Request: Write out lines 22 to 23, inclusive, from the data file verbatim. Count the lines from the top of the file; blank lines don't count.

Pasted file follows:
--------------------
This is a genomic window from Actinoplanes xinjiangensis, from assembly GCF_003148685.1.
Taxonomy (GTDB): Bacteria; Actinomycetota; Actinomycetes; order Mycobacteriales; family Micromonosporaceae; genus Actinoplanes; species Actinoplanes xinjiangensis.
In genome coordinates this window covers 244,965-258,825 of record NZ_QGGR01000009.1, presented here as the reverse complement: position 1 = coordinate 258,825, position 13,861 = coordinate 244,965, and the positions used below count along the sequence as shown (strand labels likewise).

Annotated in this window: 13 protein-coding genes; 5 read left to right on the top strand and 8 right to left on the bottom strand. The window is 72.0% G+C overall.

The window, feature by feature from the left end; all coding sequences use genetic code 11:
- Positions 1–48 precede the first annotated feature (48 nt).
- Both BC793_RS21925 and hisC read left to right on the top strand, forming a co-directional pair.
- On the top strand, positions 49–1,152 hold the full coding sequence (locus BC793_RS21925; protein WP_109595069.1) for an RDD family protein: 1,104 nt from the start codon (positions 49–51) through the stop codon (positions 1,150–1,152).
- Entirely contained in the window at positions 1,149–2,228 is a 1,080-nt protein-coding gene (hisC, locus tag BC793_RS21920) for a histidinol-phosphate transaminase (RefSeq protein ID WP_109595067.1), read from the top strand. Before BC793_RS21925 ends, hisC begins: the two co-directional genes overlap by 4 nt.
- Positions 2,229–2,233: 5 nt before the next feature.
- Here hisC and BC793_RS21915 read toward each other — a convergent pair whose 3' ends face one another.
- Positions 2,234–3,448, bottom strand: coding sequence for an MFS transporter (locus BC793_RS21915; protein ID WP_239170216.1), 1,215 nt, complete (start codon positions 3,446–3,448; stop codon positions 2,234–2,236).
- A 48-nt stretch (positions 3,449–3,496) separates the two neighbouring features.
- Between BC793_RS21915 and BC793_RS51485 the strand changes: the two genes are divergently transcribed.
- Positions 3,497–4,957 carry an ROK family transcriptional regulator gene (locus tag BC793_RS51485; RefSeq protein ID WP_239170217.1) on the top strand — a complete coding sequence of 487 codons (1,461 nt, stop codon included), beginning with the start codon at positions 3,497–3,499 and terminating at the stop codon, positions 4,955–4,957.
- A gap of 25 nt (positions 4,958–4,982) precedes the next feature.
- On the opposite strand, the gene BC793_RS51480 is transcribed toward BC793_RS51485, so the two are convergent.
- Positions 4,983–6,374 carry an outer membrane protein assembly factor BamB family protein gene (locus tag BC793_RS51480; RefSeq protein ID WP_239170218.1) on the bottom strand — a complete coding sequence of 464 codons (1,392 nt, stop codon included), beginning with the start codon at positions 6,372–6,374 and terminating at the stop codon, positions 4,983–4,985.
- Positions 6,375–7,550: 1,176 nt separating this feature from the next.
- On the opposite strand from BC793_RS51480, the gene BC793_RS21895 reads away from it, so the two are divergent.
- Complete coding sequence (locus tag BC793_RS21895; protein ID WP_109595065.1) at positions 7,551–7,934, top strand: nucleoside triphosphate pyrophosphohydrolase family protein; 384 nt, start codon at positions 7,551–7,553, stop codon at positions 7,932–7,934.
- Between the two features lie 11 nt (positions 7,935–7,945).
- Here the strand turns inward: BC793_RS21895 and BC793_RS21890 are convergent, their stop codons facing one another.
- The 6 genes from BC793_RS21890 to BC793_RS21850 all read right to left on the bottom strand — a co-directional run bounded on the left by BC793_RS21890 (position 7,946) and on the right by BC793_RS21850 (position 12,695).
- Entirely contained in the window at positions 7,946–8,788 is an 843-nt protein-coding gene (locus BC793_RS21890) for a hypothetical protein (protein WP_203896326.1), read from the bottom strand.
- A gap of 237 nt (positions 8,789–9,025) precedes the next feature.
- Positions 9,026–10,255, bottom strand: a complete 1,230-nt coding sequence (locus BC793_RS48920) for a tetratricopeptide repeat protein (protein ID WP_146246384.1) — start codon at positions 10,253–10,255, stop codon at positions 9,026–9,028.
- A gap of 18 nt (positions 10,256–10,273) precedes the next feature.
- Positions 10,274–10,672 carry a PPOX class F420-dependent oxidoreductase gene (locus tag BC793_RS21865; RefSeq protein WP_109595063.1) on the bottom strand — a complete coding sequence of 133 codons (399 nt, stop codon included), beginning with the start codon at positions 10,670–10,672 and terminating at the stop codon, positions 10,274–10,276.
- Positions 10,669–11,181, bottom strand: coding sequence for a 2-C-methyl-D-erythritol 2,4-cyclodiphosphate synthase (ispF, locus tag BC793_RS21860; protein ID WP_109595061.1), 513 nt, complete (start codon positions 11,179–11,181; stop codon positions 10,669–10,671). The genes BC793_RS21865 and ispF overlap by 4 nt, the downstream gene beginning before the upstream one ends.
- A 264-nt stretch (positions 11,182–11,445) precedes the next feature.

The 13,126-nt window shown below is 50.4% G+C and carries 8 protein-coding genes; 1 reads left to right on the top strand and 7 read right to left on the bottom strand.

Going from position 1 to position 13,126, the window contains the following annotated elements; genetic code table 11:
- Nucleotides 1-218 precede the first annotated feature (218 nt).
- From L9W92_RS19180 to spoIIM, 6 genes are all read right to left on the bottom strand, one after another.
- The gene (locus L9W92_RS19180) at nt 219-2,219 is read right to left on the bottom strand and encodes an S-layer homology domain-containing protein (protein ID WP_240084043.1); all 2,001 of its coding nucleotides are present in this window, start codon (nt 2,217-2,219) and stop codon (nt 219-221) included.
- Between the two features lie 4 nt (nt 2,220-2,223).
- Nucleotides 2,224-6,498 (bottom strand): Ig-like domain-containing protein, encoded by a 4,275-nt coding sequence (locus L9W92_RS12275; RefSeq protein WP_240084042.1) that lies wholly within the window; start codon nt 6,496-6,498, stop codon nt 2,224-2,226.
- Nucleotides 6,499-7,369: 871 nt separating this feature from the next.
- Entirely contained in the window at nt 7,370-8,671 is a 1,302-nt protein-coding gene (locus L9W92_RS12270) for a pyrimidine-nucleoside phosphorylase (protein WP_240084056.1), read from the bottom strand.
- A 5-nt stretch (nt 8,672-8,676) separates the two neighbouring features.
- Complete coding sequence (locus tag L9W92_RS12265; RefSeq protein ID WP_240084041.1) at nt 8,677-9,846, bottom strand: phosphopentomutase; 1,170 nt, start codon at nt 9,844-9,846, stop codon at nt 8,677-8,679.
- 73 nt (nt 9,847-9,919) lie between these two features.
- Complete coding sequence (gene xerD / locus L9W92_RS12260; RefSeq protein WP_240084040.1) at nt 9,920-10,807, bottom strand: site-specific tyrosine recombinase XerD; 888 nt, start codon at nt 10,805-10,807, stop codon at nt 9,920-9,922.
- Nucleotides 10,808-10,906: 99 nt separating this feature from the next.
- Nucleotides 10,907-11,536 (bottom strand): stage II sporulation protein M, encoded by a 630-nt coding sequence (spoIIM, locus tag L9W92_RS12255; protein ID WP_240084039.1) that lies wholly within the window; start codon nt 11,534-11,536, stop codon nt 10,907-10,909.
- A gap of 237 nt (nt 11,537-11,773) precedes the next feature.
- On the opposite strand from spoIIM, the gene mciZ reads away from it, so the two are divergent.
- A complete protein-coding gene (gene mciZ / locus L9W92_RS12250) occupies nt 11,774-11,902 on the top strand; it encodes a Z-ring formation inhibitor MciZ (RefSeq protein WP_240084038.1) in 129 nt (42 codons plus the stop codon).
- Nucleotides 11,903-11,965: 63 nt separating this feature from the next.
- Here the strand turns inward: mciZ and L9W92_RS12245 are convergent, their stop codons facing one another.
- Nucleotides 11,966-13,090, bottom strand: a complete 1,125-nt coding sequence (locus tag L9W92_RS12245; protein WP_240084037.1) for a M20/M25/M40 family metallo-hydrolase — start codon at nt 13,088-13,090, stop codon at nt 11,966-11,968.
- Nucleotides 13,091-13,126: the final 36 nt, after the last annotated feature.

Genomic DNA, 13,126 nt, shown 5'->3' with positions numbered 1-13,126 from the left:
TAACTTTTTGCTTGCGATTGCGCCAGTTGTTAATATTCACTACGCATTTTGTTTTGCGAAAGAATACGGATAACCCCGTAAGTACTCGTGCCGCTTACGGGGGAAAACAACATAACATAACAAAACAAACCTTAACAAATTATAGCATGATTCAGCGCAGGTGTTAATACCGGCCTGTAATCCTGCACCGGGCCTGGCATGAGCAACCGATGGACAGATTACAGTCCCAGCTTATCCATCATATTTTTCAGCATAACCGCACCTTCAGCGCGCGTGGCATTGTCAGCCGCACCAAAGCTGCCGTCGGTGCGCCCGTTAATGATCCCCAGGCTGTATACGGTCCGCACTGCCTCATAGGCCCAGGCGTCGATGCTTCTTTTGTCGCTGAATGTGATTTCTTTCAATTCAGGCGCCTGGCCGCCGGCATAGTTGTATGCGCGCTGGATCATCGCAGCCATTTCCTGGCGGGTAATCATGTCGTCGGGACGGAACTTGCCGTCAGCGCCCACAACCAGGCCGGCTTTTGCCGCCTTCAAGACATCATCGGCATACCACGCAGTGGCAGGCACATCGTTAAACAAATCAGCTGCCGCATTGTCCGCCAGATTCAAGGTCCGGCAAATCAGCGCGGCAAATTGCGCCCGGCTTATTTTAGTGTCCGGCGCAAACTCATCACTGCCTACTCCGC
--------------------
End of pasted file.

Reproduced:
- Between the two features lie 11 nt (positions 7,935–7,945).
- Here the strand turns inward: BC793_RS21895 and BC793_RS21890 are convergent, their stop codons facing one another.